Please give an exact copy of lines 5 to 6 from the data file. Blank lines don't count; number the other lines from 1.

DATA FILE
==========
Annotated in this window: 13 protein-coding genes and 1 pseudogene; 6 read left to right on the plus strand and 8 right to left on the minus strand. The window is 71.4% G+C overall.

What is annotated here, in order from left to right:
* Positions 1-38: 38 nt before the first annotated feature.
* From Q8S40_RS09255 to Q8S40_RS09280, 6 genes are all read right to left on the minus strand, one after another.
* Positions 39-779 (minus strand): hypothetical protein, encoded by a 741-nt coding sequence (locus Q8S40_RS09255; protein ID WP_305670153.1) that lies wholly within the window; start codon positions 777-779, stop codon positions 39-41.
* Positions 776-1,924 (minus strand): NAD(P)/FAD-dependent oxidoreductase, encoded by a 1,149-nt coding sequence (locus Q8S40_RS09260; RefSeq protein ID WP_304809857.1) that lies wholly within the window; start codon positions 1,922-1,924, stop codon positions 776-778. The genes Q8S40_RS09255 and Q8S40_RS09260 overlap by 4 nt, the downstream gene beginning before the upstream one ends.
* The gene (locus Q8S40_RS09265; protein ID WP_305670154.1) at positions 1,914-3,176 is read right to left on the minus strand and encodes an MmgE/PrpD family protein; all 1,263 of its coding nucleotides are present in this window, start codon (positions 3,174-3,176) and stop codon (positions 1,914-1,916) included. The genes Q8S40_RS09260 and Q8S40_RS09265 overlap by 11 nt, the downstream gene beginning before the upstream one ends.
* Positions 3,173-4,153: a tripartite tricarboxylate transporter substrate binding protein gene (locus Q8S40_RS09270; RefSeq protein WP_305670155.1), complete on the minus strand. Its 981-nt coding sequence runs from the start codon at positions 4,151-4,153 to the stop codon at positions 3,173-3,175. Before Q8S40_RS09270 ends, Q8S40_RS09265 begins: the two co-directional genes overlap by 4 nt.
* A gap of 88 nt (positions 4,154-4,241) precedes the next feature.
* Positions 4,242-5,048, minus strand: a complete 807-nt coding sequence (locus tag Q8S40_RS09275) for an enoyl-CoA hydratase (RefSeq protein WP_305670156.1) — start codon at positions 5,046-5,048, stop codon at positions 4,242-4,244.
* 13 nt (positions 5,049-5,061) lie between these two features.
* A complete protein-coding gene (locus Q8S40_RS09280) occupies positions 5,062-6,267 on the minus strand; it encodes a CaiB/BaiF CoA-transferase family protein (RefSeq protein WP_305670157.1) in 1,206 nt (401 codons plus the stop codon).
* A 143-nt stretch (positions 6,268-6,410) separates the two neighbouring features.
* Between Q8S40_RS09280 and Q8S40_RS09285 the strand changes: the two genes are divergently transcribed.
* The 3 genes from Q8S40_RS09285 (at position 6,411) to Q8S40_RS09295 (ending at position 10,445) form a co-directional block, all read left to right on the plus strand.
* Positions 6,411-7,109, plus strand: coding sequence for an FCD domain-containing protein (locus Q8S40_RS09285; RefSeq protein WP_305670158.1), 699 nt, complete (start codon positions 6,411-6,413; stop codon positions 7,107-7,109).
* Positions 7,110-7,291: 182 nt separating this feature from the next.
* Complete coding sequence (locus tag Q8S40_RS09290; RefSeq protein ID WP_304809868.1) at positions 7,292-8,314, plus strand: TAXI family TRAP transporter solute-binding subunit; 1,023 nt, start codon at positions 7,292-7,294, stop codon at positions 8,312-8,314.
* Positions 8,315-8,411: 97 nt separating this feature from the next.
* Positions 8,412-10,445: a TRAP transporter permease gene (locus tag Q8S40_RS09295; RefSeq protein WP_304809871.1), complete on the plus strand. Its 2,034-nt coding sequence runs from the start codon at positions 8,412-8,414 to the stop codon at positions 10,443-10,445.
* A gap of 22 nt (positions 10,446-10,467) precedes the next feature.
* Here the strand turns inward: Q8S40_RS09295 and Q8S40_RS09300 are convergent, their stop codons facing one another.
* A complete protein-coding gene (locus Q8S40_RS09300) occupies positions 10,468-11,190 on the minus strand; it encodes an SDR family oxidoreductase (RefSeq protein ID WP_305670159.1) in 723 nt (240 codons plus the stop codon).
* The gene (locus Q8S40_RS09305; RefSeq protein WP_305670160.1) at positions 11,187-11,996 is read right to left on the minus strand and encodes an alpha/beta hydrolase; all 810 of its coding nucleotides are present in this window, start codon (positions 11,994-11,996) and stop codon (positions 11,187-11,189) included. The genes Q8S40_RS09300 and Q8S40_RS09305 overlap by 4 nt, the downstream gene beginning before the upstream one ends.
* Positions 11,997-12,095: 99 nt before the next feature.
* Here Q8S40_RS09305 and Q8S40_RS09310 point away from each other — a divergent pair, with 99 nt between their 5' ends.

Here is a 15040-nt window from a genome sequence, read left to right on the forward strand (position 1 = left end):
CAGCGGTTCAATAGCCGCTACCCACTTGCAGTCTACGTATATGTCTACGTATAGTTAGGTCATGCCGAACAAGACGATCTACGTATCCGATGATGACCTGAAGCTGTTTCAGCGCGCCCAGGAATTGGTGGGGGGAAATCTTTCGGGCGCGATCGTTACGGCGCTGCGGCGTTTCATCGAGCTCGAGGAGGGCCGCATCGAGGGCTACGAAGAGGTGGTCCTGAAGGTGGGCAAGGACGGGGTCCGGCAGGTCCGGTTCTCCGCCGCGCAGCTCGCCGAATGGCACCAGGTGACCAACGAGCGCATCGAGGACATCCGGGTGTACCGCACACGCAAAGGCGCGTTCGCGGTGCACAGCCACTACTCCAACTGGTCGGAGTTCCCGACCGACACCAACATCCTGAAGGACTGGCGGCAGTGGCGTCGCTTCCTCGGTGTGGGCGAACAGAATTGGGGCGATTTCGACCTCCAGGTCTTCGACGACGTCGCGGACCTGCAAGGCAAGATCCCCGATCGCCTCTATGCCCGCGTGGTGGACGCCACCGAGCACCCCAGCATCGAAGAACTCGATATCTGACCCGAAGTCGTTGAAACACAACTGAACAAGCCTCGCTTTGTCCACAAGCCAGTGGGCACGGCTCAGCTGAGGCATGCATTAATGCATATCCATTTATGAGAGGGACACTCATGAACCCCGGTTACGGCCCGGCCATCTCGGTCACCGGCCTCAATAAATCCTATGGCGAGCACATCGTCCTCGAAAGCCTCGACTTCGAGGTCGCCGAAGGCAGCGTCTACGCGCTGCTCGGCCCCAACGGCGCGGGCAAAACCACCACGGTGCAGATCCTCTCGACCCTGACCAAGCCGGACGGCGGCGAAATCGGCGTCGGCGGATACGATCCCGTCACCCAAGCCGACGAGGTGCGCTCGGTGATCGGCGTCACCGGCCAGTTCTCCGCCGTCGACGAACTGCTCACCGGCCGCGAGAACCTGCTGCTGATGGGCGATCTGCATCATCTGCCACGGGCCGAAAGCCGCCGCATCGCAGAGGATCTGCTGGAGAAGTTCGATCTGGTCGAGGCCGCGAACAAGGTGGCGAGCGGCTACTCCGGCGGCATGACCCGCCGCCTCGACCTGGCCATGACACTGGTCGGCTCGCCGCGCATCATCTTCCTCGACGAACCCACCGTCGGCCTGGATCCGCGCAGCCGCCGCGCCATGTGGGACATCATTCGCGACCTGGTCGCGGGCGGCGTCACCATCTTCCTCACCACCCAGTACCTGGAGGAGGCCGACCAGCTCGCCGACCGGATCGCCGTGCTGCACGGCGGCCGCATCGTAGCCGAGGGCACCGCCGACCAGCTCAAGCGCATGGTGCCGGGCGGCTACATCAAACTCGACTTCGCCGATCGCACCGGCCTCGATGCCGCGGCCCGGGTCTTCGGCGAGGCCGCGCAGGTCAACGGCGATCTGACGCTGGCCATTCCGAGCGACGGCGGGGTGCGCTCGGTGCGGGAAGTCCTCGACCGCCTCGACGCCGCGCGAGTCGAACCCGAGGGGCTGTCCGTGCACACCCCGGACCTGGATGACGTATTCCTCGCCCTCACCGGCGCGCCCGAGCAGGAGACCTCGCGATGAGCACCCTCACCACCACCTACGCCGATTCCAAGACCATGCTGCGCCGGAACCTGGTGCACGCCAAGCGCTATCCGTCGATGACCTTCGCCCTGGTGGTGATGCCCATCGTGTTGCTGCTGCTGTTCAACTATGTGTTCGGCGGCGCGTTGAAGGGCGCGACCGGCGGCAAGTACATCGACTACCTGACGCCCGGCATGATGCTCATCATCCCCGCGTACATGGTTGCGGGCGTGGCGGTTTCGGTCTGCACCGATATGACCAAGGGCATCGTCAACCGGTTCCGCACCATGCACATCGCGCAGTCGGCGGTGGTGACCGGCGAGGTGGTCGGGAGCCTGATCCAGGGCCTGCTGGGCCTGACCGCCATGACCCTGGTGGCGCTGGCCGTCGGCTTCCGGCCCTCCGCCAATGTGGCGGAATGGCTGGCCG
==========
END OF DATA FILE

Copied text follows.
* Positions 39-779 (minus strand): hypothetical protein, encoded by a 741-nt coding sequence (locus Q8S40_RS09255; protein ID WP_305670153.1) that lies wholly within the window; start codon positions 777-779, stop codon positions 39-41.
* Positions 776-1,924 (minus strand): NAD(P)/FAD-dependent oxidoreductase, encoded by a 1,149-nt coding sequence (locus Q8S40_RS09260; RefSeq protein ID WP_304809857.1) that lies wholly within the window; start codon positions 1,922-1,924, stop codon positions 776-778. The genes Q8S40_RS09255 and Q8S40_RS09260 overlap by 4 nt, the downstream gene beginning before the upstream one ends.